Dear Flintstones Vitamins,
I was 6 years old and an older bully had been picking on me relentlessly on the playground.
“Here, take these,” a shady looking 6th grader held out his hand. “They’ll make you big and strong.”
In his palm were my favorite Flintstone characters in chewable form.
“First dose is free,” he said.
Reluctantly, I took those vitamins (two Bamm-Bamm’s and a Wilma) and I’m proud to say then next day I walked up to that bully and knocked him out cold.
“That wasn’t the vitamins,” the principal pointed out. “you hit him with a folding chair. From behind.”
I attribute the physical specimen I am today to your product. I routinely outrun my fellow humans, often passing them on the treadmill at the gym. My skin maintains an above average “peachy hue” which I attribute to your use of red dye #5 and just the other day a police officer informed me that I had driven at speeds exceeding that of the cheetah.
I’ve even tried to get my 4 year old niece to start taking Flintstones vitamins.
“Who are these outdated characters?” she would ask me.
Unfortunately, I am not writing this letter to sing your praises.
The other day I was made aware of something extremely disturbing.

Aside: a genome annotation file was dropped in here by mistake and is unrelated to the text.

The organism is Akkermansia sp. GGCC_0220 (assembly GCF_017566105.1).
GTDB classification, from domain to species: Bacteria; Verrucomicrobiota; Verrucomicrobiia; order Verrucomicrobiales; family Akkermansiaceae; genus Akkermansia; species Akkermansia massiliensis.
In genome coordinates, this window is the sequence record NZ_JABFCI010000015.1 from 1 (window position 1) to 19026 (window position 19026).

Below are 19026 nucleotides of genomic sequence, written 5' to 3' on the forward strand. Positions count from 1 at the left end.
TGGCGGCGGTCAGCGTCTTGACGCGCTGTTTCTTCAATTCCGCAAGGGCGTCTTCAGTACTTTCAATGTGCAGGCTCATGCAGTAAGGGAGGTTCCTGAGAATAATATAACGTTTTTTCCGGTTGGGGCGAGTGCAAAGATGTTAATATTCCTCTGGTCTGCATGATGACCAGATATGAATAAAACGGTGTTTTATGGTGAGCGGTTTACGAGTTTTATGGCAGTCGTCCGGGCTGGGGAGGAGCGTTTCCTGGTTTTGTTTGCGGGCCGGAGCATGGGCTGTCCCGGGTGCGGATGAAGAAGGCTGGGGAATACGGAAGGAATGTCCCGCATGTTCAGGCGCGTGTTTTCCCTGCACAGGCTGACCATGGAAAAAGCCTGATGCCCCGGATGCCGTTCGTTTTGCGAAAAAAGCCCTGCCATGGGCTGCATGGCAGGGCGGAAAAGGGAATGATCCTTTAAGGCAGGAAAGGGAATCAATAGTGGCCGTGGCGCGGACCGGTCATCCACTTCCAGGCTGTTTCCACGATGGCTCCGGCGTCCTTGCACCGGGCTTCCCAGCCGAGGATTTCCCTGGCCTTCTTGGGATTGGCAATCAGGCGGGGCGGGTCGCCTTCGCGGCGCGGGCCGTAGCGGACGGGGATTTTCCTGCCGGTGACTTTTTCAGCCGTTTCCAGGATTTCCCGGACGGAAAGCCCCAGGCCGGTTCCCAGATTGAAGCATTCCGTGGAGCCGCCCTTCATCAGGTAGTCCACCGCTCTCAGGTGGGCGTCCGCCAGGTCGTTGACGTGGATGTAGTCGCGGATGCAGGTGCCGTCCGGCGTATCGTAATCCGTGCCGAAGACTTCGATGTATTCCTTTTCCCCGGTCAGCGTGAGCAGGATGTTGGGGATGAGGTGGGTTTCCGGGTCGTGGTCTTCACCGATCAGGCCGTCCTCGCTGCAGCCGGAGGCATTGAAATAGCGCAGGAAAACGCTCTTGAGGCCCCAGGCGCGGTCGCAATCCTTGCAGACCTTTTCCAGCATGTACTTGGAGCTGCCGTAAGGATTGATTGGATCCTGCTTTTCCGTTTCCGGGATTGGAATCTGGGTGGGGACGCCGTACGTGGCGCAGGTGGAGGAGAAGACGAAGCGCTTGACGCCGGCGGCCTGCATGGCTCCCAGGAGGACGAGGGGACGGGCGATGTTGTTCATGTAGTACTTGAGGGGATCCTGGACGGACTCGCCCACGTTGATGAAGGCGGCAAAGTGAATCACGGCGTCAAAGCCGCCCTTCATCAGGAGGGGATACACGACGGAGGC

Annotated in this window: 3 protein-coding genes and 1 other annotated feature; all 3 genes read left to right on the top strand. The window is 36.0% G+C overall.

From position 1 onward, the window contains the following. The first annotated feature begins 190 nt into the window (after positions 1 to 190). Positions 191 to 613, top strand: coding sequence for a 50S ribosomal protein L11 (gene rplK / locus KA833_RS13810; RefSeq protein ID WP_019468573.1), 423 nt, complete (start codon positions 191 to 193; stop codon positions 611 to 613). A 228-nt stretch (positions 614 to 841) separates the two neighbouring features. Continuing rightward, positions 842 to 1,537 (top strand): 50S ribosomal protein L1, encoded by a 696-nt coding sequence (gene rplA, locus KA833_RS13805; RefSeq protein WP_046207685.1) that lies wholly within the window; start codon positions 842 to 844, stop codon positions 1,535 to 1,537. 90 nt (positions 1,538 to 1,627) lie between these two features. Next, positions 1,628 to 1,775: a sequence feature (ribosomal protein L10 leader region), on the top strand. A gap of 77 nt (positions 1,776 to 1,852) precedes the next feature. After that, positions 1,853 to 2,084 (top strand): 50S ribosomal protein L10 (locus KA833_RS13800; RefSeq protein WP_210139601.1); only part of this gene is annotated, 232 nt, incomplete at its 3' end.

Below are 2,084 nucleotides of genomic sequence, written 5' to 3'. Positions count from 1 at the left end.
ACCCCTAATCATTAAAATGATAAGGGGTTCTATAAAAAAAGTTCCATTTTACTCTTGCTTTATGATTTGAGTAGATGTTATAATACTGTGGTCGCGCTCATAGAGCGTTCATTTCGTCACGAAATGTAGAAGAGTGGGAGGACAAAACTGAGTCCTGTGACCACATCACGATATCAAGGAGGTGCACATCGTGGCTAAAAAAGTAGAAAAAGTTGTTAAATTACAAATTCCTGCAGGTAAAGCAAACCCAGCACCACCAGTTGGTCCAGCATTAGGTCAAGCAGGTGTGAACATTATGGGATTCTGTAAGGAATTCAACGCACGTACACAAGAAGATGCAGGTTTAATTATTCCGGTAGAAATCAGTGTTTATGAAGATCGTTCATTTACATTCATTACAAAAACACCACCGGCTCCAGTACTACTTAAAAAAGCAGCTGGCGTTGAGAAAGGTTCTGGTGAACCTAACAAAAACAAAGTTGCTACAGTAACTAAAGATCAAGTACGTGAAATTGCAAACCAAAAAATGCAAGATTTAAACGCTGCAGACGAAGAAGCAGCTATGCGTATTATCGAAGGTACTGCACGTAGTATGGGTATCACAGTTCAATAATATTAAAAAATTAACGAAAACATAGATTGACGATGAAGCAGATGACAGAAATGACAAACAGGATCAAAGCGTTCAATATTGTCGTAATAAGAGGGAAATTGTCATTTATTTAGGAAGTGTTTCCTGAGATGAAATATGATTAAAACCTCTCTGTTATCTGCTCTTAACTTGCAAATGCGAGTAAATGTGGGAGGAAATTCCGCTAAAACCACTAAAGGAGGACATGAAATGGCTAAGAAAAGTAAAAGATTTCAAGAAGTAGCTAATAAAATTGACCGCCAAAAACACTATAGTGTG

As a child, I remember watching your advertisments and listening to your catchy slogan “We are Flintstones Kids, ten million strong and growing.”
I remember hearing that and thinking “wow, ten million strong and growing? I’m going to be part of a huge army!”
I’ve frequently noted that I’m a Flintstones Kid on my resume to try to up my chances of landing a job. I’ve tried to use the fact that I’m a Flintstones Kid to get discounts on new cars and in my single days, my pickup lines often involved a reference to Flintstones Vitamins.
Well, this past week I was watching TV when one of your advertisements aired. It ended with your catchy jingle.
“Ten million strong and growing.”
How is this possible?! It’s been almost thirty years! That number should be in the billions by now.
No wonder employers asked if my affiliation with your product was a typo, or that women never understood the references in any of my pickup lines.
Only 3% of the country are Flintstones Kids!
I feel your ads have now breached the realm of false advertising.
I demand an apology.